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Rocky Mountain 1200


A Rocky Ride
by Harold Bridge

The 7th edition of the Rocky Mountain 1200 took place from Wednesday July 23rd through to Sunday 27th. Being a mid-week event during the holiday period there can be difficulty in getting enough help. With over a 100 riders from all over the world to be looked after; 13 controls to staff and stock with food; riders’ sleep requirements & keeping check on who wants waking when, the demands on the approximately 75 volunteers can get quite exhausting.

I of course volunteered and was given a seemingly sinecure of a job. The 443.7 km control at Jasper would be the first sleep stop for many. But the showers were at the Aquatic Centre, 700 metres from the control. I was to shuttle the riders (who were that fussy) in my Ford Focus station wagon, er, estate car.

About 75% of the riders opted for the 90 hour schedule that started from Kamloops on Wednesday 23rd @ 22:00. The rest, on the 84 hour schedule, started 6 hours later. All had to be finished by Sunday 27th @ 16:00.

The Jasper control would be quite busy as at that point the later starters would be getting in among the earlier starters. Although I arrived a little before “opening time”, things were well under way with 6 or so volunteers cooking & laying out food ready for the onslaught. I kept account & added 27 kms on the odometer while in Jasper.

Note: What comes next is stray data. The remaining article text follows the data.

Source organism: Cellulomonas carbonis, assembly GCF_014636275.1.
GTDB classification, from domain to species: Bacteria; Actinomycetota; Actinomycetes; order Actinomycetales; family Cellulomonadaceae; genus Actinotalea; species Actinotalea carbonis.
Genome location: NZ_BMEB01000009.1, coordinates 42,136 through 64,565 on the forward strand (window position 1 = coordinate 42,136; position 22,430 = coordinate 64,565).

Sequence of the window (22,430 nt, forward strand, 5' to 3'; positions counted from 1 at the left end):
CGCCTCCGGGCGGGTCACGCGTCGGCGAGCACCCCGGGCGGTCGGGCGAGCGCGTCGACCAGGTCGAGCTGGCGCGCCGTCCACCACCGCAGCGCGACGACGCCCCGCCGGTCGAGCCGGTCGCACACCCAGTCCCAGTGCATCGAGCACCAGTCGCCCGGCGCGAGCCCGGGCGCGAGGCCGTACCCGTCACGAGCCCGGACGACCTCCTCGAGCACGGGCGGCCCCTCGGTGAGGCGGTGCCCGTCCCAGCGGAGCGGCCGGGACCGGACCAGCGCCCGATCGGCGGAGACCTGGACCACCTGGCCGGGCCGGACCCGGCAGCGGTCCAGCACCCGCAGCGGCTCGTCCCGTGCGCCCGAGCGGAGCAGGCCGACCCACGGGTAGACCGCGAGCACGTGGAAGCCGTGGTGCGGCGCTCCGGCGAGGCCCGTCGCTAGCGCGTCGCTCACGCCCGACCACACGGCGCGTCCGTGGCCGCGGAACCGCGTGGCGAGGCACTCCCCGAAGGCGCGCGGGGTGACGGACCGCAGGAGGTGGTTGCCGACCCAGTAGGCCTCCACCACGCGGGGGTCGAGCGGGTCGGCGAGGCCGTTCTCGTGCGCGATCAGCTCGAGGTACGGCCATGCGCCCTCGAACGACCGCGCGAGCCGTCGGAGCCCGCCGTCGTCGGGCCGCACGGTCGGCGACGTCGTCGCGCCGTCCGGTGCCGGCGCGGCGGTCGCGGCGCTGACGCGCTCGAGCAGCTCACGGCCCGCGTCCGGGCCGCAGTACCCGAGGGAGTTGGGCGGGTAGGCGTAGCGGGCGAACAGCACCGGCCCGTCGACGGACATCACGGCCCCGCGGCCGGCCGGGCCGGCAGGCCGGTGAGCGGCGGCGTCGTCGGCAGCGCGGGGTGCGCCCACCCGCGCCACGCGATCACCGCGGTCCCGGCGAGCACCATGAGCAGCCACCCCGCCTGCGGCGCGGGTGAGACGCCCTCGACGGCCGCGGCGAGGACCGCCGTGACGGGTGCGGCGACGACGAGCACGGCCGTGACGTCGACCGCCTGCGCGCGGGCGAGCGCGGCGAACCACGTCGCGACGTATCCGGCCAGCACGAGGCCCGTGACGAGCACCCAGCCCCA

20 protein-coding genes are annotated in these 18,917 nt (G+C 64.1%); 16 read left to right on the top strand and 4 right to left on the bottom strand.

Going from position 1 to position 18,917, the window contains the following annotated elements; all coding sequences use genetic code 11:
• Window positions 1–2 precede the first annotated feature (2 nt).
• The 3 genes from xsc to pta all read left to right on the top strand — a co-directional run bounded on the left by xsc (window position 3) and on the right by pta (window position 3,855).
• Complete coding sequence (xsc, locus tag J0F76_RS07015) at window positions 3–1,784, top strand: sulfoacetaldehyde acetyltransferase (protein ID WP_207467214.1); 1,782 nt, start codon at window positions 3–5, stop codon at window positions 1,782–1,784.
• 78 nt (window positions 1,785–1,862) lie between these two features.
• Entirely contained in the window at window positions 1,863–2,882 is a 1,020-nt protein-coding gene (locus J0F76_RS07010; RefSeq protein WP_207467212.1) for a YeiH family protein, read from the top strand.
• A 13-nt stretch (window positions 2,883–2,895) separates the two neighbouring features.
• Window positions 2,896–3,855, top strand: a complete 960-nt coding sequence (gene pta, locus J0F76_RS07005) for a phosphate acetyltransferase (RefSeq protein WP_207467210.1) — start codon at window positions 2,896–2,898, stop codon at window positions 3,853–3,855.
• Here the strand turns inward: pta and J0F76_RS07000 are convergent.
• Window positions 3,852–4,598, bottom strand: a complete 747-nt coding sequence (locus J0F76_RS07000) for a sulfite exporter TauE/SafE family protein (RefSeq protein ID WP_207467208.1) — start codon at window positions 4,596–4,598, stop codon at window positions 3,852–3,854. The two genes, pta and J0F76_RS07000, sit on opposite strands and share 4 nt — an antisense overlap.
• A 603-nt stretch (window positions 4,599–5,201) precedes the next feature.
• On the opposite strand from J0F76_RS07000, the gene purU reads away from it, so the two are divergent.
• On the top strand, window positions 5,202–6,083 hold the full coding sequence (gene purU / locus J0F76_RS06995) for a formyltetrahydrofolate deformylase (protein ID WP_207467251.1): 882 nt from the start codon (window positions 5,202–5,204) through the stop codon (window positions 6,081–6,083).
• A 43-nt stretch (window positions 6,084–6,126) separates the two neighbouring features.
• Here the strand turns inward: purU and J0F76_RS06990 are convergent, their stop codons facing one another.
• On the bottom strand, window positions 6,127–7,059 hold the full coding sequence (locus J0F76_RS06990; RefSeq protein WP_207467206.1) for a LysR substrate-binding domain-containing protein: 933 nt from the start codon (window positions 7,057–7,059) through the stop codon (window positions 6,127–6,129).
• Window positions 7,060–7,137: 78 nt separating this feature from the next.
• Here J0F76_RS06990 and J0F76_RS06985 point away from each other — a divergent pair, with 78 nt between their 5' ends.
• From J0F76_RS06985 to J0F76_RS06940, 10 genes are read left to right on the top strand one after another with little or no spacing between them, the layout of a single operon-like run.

By this point the lack of preparation of some was showing and there were a few DNFs. One of note; Alex Pope, the BC Randonneurs’ treasurer, had his family in support & Barb Pope was a bit concerned about her husband. As well she should be. Alex is unique. He is the only rider I know who mixes randonnees with medal winning track racing. At the Provincial track champion-ships a few weeks before, a rider crashed in front of him, Alex went AOT & landed heavily. However, he got up, remounted & finished the race in first place. But when I saw him a few days later he was moving with difficulty and by the start of the 1200 he was barely in good enough shape to start. But with a $500 entry fee one doesn’t DNS easily.

With our duties completed we were free to go home & some did, after we had breakfast at a hotel. The short way home was return by the way I came. But for me, the Icefield’s Parkway beckoned. It is one of the World’s great scenic rides, or drives. Lake Louise is 234 kms south of Jasper and the Parkway takes one over 2035 metre Sunwapta Pass, 111kms south of Jasper, and over 2065 metre Bow Summit a further 110 kms south of Jasper.